It was a real pain to get this one. My older PC was pretty much dead. It wasn’t broken down, but all support for hardware had ceased. Intel’s graphics drivers for 82845G had a virus which disabled the Task Manager and Registry, and I was forced to use Process Explorer, which, for the record, is fantastic.

Right, so I had to persuade dad to get a new PC. He delayed it till the boards ended, and little further away till the holidays started. Then I really began to pester him, with constant reminders. He gave an offer for a Dell desktop, which didn’t have even half the configurations I actually wanted, and cost nearly as much.

With Digit magazine’s help, I could design a PC which fit my budget, and conveniently forgot to include a PSU. The Zebronics cabinet I mentioned was not designed for the motherboard, and I now have this iBall cabinet. Dad was getting my PC assembled with the help of his office’s technicians. Apparently, none of them understood by AMD-based configuration. After a lot of “please papa”, he finally relented, gave the go, and here the PC is ready.

2×2 GB Corsair 800MHz DDR2 RAM

AMD Phenom II X4 @ 3.00 GHz per core

Leadtek GeForce GT 240 1GB

ASUS M4A785D-M PRO Motherboard

Seagate Barracude 7200.12 SATA 500GB Hard Drive

No floppy drive 😦

While it may be a “far cry” (pun intended) from a gaming rig, it is enough for me. I’ll just play the occasional game at medium settings, but I really wanted to watch videos in HD. A friend handed over a Blu-Ray rip of Avatar. Bliss…

I have Windows 7 installed, and a download of Ubuntu’s Lucid Lynx has just been stopped. It’s Isadora all the way.

Now why did I go for AMD? Simple. It’s cheaper. Way cheaper. Core i7 began at Rs 14000/- and I could get my Phenom at 7500/-. Nice, huh?

Well, I’ve already finished Call of Duty: Modern Warfare. As usual, don’t expect any reviews.

*

Do watch this.

Don’t forget to watch in full screen high definition.

“Ronal–d’oh!”

**

Also, the UEFA Champions League final was epic. Hats of, Milito, though I was really was supporting Ribery-less Bayern Munich. Seems like Jose has got a magic wand with him.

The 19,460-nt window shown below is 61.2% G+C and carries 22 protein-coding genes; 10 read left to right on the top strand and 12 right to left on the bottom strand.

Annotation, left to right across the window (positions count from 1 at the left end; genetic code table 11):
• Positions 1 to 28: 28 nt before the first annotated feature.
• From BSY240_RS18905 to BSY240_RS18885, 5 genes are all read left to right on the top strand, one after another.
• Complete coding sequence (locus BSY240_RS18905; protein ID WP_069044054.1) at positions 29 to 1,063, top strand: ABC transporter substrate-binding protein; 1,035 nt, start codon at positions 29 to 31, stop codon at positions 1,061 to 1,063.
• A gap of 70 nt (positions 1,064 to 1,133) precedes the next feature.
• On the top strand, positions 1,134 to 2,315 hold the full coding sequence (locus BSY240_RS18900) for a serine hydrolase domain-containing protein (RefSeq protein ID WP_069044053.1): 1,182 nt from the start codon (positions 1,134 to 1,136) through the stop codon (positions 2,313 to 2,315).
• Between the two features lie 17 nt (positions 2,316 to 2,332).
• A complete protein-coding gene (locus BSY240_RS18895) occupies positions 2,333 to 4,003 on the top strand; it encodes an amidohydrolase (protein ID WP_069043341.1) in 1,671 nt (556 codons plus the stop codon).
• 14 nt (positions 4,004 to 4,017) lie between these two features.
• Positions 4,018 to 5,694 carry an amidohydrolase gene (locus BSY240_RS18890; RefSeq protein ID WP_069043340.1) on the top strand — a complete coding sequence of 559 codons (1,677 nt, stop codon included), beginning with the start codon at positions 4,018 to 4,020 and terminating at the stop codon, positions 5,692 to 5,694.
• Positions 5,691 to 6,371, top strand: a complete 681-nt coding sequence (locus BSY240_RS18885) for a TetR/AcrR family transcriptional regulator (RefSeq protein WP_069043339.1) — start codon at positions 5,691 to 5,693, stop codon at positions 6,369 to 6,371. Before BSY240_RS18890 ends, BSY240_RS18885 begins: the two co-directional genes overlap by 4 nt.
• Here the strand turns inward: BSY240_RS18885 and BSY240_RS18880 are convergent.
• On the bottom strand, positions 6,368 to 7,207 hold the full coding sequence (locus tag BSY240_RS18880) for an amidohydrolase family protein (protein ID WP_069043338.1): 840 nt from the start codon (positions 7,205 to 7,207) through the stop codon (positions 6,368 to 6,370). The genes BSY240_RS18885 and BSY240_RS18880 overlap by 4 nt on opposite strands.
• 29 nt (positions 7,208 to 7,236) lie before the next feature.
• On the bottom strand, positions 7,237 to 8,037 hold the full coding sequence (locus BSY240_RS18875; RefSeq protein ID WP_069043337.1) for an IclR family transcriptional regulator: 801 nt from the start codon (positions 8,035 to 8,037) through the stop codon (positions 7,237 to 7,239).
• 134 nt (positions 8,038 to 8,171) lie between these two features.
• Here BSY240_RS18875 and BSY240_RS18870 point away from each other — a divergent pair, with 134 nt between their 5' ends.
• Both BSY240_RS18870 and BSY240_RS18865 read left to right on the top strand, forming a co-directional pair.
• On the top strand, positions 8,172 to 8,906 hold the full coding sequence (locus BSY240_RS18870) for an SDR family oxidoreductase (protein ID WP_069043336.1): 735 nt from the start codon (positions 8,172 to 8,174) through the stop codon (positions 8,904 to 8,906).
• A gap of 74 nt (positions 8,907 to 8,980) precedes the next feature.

Don’t worry, the best football club in the world will win the League next time.

Prepare for trouble treble

And make it double!”

Aditya’s Law Of Run Rate

If the runs scored in an over are equal to the current run-rate and the numerical value of the current over, the run-rate is increased by 1.

For example, if the Delhi Daredevils are pwning the Kings XI Punjab, and score 152 in 15 overs, their current run-rate is…

So now, Piyush Chawla is sent into the attack. At this moment, Virender Sehawg is batting at 78. He’s really angry, that Chawla was picked ahead of his Delhi buddy Amit Mishra in the World Twenty20 squad. So he goes all boom, bang and all that.

Do note, that Chawla is bowling the sixteenth over. So Sehwag scores ten plus sixteen runs in the over, which equals to twenty-six runs in the over. That takes the total to 178 of 16 overs.

It may surprise you, that the current run-rate is 11.13. If you do some simple math, the run rate has increased by…?

Tell me in the comments.

Widget!

So here’s the new Opera Widget for Shadow Line! You can get all new posts delivered to you right at your desktop. And once you install the widget (assuming you have Opera 10.50), you can run it even without Opera running! Sweet!

Widgetize!

I’m even adding a link in the sidebar, so in case you re-install Opera, or recommend this blog and widget to someone (which you will!), the widget link will always be there.

P.S: I’m finished with Social Studies. Forever.

Review: Nokia E63

I really, really needed a new phone. I missed my good-old. gun-metal, chick-magnet Nokia 7610 Supernova, which decided to swim in the washing machine.  It was a slider phone, with great features. Most of all, I missed Opera Mini and mobile web. So I got this new phone from HotSpot in Ashok Vihar, about which I will be making a blog post soon (which means “in the next three months”) . Also, if you notice in the pictures which follow, my E63 is red in color. It is how I publicly display my love for Manchester United. And hatred for Chelsea (the E63 is also available in Blue).

Er, this may seem like a long post (it is). So if you want, you can skip to various parts of the review: Design, Camera, Operating System and Software, Security, Connectivity, Music, Battery Life and the final summary.

Nokia E63

Nokia E63

Nokia E63

Network: 2G and 3G (with UMTS)

Dimensions: 113 x 59 x 18 mm

Weight: 126g

Screen: TFT, 16 Million Colors, 320 x 240 Screen Resolution

Storage Memory: 120MB Internal, 1GB MicroSD card included, Supports upto 16GB

RAM: 128MB

Processor: ARM 11 369 Mhz Processor

Camera: 2MP, 1600 x 1200 resolution

Video Recording: QVGA at 15 frames per second